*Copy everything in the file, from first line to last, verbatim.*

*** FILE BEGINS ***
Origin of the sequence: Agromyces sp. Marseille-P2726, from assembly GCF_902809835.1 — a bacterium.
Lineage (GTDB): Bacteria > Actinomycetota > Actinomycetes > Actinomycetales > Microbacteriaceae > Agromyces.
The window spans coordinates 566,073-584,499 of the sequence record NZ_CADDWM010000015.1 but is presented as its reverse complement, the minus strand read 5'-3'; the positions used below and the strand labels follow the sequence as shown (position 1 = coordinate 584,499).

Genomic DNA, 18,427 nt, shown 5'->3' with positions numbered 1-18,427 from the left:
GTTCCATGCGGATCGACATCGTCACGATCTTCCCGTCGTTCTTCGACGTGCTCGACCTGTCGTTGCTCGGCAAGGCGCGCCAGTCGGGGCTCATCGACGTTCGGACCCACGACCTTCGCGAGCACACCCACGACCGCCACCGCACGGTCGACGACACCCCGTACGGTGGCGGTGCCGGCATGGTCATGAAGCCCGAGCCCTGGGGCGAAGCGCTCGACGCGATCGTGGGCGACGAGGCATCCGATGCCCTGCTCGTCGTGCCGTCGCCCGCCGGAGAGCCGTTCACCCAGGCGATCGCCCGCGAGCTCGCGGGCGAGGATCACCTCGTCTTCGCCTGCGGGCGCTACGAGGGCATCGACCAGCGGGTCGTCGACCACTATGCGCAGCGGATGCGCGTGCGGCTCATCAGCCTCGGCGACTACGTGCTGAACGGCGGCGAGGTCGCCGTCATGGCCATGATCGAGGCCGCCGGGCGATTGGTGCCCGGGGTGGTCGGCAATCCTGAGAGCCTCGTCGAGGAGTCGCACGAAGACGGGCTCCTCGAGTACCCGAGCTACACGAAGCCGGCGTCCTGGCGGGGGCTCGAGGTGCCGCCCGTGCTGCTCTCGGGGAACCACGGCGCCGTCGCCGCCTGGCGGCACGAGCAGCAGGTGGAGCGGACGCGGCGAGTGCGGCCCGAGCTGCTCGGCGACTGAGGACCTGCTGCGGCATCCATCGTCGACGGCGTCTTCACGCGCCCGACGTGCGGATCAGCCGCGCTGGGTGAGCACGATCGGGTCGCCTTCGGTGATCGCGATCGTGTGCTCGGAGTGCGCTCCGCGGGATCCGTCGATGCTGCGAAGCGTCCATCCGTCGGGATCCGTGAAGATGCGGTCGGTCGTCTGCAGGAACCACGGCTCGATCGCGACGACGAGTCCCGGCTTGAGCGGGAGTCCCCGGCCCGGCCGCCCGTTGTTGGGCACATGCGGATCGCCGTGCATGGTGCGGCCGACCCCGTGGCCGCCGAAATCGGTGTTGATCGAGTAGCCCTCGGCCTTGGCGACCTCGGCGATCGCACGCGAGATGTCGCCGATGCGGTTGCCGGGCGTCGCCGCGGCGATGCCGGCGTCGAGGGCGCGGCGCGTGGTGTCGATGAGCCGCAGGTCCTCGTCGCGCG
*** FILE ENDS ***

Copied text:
Origin of the sequence: Agromyces sp. Marseille-P2726, from assembly GCF_902809835.1 — a bacterium.
Lineage (GTDB): Bacteria > Actinomycetota > Actinomycetes > Actinomycetales > Microbacteriaceae > Agromyces.
The window spans coordinates 566,073-584,499 of the sequence record NZ_CADDWM010000015.1 but is presented as its reverse complement, the minus strand read 5'-3'; the positions used below and the strand labels follow the sequence as shown (position 1 = coordinate 584,499).

Genomic DNA, 18,427 nt, shown 5'->3' with positions numbered 1-18,427 from the left:
GTTCCATGCGGATCGACATCGTCACGATCTTCCCGTCGTTCTTCGACGTGCTCGACCTGTCGTTGCTCGGCAAGGCGCGCCAGTCGGGGCTCATCGACGTTCGGACCCACGACCTTCGCGAGCACACCCACGACCGCCACCGCACGGTCGACGACACCCCGTACGGTGGCGGTGCCGGCATGGTCATGAAGCCCGAGCCCTGGGGCGAAGCGCTCGACGCGATCGTGGGCGACGAGGCATCCGATGCCCTGCTCGTCGTGCCGTCGCCCGCCGGAGAGCCGTTCACCCAGGCGATCGCCCGCGAGCTCGCGGGCGAGGATCACCTCGTCTTCGCCTGCGGGCGCTACGAGGGCATCGACCAGCGGGTCGTCGACCACTATGCGCAGCGGATGCGCGTGCGGCTCATCAGCCTCGGCGACTACGTGCTGAACGGCGGCGAGGTCGCCGTCATGGCCATGATCGAGGCCGCCGGGCGATTGGTGCCCGGGGTGGTCGGCAATCCTGAGAGCCTCGTCGAGGAGTCGCACGAAGACGGGCTCCTCGAGTACCCGAGCTACACGAAGCCGGCGTCCTGGCGGGGGCTCGAGGTGCCGCCCGTGCTGCTCTCGGGGAACCACGGCGCCGTCGCCGCCTGGCGGCACGAGCAGCAGGTGGAGCGGACGCGGCGAGTGCGGCCCGAGCTGCTCGGCGACTGAGGACCTGCTGCGGCATCCATCGTCGACGGCGTCTTCACGCGCCCGACGTGCGGATCAGCCGCGCTGGGTGAGCACGATCGGGTCGCCTTCGGTGATCGCGATCGTGTGCTCGGAGTGCGCTCCGCGGGATCCGTCGATGCTGCGAAGCGTCCATCCGTCGGGATCCGTGAAGATGCGGTCGGTCGTCTGCAGGAACCACGGCTCGATCGCGACGACGAGTCCCGGCTTGAGCGGGAGTCCCCGGCCCGGCCGCCCGTTGTTGGGCACATGCGGATCGCCGTGCATGGTGCGGCCGACCCCGTGGCCGCCGAAATCGGTGTTGATCGAGTAGCCCTCGGCCTTGGCGACCTCGGCGATCGCACGCGAGATGTCGCCGATGCGGTTGCCGGGCGTCGCCGCGGCGATGCCGGCGTCGAGGGCGCGGCGCGTGGTGTCGATGAGCCGCAGGTCCTCGTCGCGCG